Kids and apartments do mix…
As people are rediscovering the benefits of urban living – mass transit, walking and biking everywhere, nearby grocers, sidewalk cafes, proximity to work, nightlife – they are moving back toward apartment living. Apartments are easier to find than houses in cities, not to mention less expensive. But if you have kids, living in an apartment becomes a little trickier. Space, safety, noise … what’s a parent to do?
First, check out the neighborhood. It should contain parks, sidewalks, and plenty of less-traveled side-streets. Find the area schools and learn the school bus stops and routes. If your child is able to walk to school, find out how many other kids will be walking that sidewalk – there’s safety in numbers. Also, where are the crossing guards?
Next, check out the apartment complex. Make sure it is set back, away from the parking area. An open green space is excellent, and a playground is not only a major plus for those “I’m so bored!” moments, but it is a sure sign of the kid-friendliness of your chosen apartment complex. A club house or game room is great for older kids, as is a gym and pool.
Now the apartment … no matter how you slice it, apartments just don’t have the same space and storage as a house – especially if it is in the heart of a major city. For one person living alone, this isn’t a big problem. But kids come with stuff – lots of stuff.
Find multiple functions for rooms – perhaps the dining room can double as an office with a small, roll-top desk. The living room can double as a play room with an ottoman or coffee table that doubles as a storage unit for toys. A futon or Murphy bed can make any room into a guest room. Look for closets – especially if your child is still in a stroller. Make sure there’s a place to put it.
Noise can often be an issue in an apartment, so try to find one on the ground floor. Running, scooting toys around, and dropping toys on the floor can be very loud and annoying to the tenants beneath you. If you find yourself on an upper floor, use foam puzzle mats where your child likes to play. They muffle noise and can quickly be picked up and stacked away when not in use.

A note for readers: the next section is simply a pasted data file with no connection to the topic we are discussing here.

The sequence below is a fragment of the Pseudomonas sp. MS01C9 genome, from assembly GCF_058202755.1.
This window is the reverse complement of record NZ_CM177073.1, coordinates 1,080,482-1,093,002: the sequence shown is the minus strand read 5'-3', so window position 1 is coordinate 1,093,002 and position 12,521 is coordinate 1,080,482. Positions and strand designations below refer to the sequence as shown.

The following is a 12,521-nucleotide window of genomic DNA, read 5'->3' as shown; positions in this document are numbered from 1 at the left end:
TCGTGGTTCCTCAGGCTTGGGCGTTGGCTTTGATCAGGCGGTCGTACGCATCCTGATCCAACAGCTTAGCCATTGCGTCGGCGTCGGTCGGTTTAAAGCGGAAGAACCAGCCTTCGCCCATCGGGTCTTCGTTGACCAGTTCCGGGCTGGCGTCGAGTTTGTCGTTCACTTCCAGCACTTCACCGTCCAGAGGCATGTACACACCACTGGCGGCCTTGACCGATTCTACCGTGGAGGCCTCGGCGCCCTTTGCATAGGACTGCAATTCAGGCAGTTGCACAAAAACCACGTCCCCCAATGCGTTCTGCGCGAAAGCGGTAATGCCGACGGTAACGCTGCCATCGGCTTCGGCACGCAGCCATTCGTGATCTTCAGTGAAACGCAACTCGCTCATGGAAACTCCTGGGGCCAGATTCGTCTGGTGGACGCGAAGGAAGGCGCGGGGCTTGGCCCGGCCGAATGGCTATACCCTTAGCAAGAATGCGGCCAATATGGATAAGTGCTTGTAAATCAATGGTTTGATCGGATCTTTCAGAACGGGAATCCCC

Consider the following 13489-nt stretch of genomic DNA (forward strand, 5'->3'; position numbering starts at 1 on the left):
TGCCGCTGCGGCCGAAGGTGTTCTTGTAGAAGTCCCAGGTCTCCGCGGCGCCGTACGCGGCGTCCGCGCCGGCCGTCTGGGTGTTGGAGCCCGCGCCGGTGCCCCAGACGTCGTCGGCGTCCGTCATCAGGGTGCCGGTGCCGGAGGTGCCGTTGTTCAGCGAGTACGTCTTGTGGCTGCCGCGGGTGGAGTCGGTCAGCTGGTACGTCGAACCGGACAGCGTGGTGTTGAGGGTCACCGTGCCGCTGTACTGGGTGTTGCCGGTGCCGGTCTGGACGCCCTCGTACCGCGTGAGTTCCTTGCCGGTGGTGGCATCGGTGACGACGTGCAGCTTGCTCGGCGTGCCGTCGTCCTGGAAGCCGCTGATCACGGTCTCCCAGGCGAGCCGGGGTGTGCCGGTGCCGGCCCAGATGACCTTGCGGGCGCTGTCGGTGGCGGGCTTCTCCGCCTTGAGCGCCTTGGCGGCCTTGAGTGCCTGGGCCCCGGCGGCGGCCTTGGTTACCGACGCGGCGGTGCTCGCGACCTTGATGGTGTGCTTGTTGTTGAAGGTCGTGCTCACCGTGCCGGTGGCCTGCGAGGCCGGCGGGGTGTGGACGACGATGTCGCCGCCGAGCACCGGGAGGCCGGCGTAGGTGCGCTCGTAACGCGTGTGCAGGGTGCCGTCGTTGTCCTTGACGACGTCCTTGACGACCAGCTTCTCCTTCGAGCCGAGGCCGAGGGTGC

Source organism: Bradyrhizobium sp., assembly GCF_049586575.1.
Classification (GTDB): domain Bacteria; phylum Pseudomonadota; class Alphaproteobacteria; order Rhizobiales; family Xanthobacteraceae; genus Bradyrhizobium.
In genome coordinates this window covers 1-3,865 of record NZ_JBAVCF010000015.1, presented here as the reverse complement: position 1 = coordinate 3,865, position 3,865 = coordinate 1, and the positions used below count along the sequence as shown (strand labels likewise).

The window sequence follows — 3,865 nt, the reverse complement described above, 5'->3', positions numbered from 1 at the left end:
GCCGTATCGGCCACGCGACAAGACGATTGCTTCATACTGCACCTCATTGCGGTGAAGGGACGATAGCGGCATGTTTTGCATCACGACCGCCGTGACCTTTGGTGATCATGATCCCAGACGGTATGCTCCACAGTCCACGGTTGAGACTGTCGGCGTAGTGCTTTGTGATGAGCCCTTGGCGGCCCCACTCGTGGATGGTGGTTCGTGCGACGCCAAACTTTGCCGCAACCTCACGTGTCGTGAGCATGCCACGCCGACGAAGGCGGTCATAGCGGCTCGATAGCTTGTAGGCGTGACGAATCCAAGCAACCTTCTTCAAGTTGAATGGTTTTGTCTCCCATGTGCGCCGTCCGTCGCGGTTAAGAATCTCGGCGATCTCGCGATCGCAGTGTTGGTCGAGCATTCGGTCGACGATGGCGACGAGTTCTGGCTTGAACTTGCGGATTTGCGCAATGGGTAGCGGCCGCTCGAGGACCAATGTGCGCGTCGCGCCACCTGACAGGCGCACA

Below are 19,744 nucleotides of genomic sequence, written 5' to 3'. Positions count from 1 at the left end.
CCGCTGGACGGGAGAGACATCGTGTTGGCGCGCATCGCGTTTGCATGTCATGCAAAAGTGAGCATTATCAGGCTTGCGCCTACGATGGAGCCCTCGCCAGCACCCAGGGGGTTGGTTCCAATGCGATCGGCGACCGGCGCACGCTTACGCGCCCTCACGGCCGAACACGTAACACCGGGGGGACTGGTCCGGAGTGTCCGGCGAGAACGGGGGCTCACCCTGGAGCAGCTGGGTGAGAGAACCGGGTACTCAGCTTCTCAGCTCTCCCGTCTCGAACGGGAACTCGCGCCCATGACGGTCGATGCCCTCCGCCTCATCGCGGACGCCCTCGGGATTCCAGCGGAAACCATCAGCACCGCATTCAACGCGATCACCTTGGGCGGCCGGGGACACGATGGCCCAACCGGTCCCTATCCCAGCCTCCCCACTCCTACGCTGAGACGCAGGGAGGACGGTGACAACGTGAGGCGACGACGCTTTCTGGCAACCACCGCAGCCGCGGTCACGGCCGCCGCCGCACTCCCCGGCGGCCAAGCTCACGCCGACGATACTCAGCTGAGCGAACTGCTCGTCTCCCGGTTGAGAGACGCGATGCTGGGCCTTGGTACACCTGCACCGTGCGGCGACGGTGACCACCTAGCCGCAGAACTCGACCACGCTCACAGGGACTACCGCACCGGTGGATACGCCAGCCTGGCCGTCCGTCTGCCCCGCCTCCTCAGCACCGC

In your child’s room, storage may be an issue, especially if her room is small. Use baskets on shelves to store toys, under-the-bed boxes to store out-of-season shoes and clothes, and avoid buying large, bulky items. It may look great in the store but if you don’t have anywhere to put it, you’ll just end up tripping over it. Same goes for furniture – smaller scale items will fit better. And if it isn’t absolutely necessary, do without it.
Even if you scale it down, there are certain things a parent will find themselves surrounded with — toys, books, plastic dishware, stuffed animals, strollers, high chairs, bottles – yikes! Don’t get overwhelmed in a small space. Clear out what you don’t need often. Once your child is a toddler, for example, the baby toys can go – along with the bouncy seat and baby swing. Don’t be sentimental about them or think you might need them again someday – if you don’t have an empty closet to store them in, get rid of them. Same goes for your school-age child and all of the cute drawings he’ll hand you – keep it on the fridge for a week or so then put it in a photo album, scan it and save it to a folder on your computer, or throw it out. Otherwise, you’ll find yourself buried under a mountain of papers.
Don’t think your child is getting “less” somehow by living in an apartment –kids in apartments have plenty of opportunities to socialize since they will be visiting public parks to play, and apartment living will provide plenty of playmates. And if you choose an apartment community with a pool, clubhouse, and social events, your child will be very happy with apartment life.